When we think of Millennials in the workplace, what do we think of? 28 to 35 something-year-olds wearing ripped jeans and headphones, within a spacious, open workplace that has blasting music and plenty of beanbags?
This image has perhaps been informed by the stereotype that has formed within recent years of the ‘picky’ young worker, who has demanded new flexibility in regards to the traditional 9-5 working format. However, how true is this demanding image in reality? Are Millennials the sole catalyst for new workplace trends like remote working?
Here at Aspire, we wanted to find out what people really thought about the growth of Millennials in the workforce. We conducted a series of surveys, sent out to both our UK and APAC clients and candidates in the Marketing, Media, Digital, Sales and Technology fields, in order to collect their thoughts regarding Millennials. By collecting this information, we hoped to address whether Marketing leaders and HR professionals need to consider such trends in order to acquire new talent, and retain their star employees.
Who even are ‘Millennials’?
The term ‘Millennial’ gets thrown around a lot today by the media, but what does it really mean?
The Millennial generation refers to those born between 1981 and mid 1996. They will, by 2025, make up 75% of the world’s workforce.
With this dominance comes the influence that their expectations bring. Something that most employees would notice is that lots of new initiatives have been introduced within the last few years, aligning with the continued growth of Millennial workers. These initiatives include remote working, flexible working, and open plan offices. Indeed, 67% of our survey respondents claimed that these initiatives had been introduced in the last two years, and that their office has been deliberately made more open for Millennials.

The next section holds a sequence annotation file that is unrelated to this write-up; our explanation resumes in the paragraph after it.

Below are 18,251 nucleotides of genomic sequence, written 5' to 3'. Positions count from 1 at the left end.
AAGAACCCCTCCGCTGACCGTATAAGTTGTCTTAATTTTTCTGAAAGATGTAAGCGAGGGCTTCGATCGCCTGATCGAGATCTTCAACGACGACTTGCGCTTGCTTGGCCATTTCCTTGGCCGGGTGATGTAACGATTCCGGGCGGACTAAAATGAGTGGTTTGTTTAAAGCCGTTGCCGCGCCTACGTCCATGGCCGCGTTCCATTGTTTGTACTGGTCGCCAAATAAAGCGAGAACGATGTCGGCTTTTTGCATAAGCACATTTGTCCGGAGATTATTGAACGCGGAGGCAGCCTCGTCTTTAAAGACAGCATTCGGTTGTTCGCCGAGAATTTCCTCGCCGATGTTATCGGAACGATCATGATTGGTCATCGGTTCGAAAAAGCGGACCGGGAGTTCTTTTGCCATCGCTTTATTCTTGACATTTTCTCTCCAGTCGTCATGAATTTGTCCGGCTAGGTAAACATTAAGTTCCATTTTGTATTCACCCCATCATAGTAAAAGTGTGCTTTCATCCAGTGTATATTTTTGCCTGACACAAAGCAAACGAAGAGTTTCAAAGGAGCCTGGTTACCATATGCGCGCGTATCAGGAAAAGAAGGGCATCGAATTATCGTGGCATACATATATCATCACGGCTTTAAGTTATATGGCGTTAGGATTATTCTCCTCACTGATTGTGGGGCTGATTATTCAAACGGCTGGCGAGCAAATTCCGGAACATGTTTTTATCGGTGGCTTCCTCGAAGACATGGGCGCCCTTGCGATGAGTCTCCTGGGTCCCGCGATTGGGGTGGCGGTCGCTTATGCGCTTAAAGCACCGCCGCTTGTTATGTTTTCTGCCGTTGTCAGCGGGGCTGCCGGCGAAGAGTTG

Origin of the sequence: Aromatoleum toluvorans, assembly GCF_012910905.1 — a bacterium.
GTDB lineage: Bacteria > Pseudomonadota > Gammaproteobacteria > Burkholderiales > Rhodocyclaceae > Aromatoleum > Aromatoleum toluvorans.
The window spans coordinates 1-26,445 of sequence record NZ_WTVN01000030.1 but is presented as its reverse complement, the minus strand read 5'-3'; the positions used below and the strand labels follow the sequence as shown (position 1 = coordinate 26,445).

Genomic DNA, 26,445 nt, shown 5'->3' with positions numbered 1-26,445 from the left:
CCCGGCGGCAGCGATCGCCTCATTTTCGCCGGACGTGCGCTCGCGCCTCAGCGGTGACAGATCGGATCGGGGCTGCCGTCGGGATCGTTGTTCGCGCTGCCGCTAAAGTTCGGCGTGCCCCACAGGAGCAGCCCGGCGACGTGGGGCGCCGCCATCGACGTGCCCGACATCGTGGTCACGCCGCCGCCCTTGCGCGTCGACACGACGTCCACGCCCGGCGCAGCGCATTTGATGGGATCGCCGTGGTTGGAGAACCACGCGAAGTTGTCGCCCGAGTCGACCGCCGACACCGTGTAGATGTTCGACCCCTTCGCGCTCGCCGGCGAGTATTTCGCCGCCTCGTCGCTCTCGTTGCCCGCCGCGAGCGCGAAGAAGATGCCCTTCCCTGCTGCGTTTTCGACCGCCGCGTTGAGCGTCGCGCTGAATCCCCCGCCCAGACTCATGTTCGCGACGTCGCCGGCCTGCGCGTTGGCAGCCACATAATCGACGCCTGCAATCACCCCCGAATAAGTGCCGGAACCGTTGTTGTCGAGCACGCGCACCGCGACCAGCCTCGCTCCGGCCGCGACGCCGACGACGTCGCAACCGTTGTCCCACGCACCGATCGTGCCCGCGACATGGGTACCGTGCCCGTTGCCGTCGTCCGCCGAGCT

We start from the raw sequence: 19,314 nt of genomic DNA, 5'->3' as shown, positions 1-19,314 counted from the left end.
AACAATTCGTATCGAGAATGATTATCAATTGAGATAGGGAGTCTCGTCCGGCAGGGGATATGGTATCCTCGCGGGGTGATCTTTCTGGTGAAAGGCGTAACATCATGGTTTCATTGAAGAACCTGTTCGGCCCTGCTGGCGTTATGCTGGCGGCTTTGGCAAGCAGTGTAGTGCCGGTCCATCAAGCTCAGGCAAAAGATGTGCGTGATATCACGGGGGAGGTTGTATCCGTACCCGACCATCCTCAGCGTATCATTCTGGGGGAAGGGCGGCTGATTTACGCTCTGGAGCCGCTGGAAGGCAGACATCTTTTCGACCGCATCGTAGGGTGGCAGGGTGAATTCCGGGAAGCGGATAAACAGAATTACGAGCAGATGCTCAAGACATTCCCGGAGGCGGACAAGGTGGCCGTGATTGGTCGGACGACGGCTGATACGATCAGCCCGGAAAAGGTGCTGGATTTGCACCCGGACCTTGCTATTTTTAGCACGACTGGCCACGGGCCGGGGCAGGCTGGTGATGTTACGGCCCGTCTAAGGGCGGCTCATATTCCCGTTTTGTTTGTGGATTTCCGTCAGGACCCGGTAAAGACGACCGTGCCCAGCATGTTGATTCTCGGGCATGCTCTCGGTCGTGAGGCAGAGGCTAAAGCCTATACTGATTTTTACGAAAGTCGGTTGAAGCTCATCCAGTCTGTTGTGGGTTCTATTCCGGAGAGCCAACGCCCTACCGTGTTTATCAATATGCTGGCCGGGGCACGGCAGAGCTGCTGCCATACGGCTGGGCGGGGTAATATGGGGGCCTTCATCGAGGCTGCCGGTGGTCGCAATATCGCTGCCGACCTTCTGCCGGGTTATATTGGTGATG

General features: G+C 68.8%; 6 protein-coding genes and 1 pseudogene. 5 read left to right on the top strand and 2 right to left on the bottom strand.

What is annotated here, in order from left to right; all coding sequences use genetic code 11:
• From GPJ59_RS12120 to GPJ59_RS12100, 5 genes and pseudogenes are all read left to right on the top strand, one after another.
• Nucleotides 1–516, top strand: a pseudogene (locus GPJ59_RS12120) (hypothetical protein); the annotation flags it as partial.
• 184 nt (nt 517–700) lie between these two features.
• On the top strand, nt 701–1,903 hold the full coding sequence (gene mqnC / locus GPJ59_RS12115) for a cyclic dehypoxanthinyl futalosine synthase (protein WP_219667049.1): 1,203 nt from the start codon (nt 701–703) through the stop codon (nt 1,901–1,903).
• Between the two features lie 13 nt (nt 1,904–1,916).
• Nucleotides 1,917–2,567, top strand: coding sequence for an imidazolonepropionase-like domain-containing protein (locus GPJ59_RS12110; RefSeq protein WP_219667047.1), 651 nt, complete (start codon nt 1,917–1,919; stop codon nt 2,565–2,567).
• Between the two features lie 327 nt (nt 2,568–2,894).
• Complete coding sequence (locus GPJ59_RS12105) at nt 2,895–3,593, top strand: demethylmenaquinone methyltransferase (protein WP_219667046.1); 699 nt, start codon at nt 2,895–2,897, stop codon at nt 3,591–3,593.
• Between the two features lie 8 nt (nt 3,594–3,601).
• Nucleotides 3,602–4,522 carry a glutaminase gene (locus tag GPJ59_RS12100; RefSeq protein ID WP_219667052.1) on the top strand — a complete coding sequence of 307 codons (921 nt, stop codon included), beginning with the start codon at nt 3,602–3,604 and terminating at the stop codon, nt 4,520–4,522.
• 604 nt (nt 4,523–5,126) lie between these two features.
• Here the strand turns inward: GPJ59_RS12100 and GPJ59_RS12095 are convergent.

Are Millennials responsible for all these changes?
To categorise Millennials as the sole catalyst for workplace changes would be disregarding other social phenomena that have occurred within recent years.
For instance, take the increase in working mothers and the rise of technology in the workplace. More different types of people are working, and working with those in different time-zones across the world. The office-bound 9-5 job is less applicable than ever; as companies collaborate globally, effective collaboration demands a move away from traditional working hours.
These changes, alongside our current candidate-short market, have meant that companies have been forced to offer more competitive initiatives in order to retain, and attract, high calibre talent. Younger workers have become accustomed to these structures, and companies will have to improve on them to attract new Millennial talent as the years go by.
Should businesses care about this?
In short, yes! One of the most compelling statistics that we found within our survey was that 30% of respondents said they were actively looking for a new job. 51% said they would move on from their current role in the next year. The ideology that previous generations had of a ‘job-for-life’ no longer exists. If a company wants Millennial workers, they need to engage with their desires.
Of course, it is not only the responsibility of the employer to give and give without any return. In order to attain the benefits that Millennials have become accustomed to, they must be driven and high achieving. The new initiatives that have appeared in workplaces are only sustainable if the workplace continues to be a two-way street, and a place of fruitful collaboration.
Clearly then, Millennials are disruptive, but are products of a disruptive time. The traditional workplace is being turned upside down as new workers have entered the workforce. In order to keep up, companies must accept this disruption, and embrace it.
If you found this interesting, you’ll love reading the rest of our Workplace Trends Report. Let us know your thoughts on the modern workplace!
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